Is prenatal sex selection associated with lower female child mortality?
Population Studies, 73:1, 57–78 (2019)
I examine whether prenatal sex selection has substituted postnatal excess female mortality by analysing the dynamics of child sex ratios between 1980 and 2015 using country-level life table data. I decompose changes in child sex ratios into a ‘fertility’ component attributable to prenatal sex selection and a ‘mortality’ component attributable to sex differentials in postnatal survival. Although reductions in numbers of excess female deaths have accompanied increases in missing female births in all countries experiencing the emergence of prenatal sex selection, relative excess female mortality has persisted in some countries but not others. In South Korea, Armenia, and Azerbaijan, mortality reductions favouring girls accompanied increases in prenatal sex selection. In India, excess female mortality was much higher and largely stable as prenatal sex selection emerged, but slight reductions were seen in the 2000s. In China, although absolute measures showed reductions, relative excess female mortality persisted as prenatal sex selection increased.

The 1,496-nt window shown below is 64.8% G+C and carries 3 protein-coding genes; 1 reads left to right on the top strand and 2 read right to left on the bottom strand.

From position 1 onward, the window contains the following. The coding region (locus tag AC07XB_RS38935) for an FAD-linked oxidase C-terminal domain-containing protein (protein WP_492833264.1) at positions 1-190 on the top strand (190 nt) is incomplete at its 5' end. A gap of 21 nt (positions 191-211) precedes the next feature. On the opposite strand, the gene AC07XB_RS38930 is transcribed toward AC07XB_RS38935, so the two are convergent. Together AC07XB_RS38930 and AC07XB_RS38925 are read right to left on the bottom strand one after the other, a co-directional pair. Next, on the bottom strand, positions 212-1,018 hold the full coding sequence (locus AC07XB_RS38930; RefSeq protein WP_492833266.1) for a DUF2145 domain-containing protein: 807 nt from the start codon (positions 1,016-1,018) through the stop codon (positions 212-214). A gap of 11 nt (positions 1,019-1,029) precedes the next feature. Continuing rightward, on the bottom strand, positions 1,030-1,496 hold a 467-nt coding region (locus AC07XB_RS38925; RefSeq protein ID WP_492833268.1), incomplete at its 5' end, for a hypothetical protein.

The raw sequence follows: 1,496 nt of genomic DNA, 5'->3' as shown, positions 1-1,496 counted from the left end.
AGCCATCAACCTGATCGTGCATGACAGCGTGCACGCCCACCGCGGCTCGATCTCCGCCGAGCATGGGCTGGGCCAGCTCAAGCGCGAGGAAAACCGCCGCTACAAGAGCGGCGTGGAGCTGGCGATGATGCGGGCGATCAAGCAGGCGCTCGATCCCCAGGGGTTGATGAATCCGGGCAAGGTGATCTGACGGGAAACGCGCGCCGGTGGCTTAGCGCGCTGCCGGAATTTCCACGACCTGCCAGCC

Schlagwörter: Albanien, Armenien, Aserbaidschan, Asien, child mortality, sex ratio